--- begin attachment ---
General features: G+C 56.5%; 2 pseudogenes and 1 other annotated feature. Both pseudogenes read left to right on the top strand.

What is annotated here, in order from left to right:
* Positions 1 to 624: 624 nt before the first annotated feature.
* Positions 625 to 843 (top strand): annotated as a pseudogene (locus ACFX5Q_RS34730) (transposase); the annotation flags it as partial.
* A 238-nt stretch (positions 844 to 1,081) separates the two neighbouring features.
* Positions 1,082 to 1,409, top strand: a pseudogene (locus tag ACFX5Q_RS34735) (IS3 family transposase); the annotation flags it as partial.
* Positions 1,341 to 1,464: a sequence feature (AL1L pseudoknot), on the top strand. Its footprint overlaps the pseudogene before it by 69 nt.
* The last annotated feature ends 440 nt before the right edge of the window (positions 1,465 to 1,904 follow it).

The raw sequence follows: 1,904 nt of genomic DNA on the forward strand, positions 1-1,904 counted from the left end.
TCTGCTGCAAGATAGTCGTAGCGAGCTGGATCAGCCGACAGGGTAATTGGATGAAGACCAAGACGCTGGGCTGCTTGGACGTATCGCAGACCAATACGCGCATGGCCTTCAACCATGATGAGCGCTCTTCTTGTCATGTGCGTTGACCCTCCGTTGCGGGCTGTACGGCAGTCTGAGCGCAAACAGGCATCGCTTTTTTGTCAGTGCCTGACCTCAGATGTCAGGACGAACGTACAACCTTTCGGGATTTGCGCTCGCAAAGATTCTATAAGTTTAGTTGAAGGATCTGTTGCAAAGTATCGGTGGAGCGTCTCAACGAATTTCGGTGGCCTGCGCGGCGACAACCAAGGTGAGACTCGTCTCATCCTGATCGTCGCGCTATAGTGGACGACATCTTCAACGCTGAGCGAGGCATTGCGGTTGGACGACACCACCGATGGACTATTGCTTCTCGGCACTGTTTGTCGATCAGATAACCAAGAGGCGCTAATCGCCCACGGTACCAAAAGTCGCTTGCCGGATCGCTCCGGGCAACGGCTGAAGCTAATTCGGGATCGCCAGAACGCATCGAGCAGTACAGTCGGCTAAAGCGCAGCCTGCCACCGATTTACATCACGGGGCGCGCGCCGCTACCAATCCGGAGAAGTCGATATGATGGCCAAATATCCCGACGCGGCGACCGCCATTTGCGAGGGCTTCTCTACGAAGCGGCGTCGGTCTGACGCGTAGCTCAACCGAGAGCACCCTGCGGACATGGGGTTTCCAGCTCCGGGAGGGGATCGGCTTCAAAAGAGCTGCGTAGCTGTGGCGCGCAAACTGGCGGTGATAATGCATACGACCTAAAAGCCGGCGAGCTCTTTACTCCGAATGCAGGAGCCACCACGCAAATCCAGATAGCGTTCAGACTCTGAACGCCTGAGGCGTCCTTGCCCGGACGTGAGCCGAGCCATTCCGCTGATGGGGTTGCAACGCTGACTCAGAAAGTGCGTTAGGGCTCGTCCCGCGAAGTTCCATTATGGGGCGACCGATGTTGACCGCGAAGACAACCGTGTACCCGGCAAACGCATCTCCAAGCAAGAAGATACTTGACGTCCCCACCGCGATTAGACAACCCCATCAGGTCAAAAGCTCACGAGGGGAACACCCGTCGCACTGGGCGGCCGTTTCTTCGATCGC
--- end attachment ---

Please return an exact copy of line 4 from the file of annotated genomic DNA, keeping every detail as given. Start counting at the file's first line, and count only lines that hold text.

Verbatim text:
* Positions 625 to 843 (top strand): annotated as a pseudogene (locus ACFX5Q_RS34730) (transposase); the annotation flags it as partial.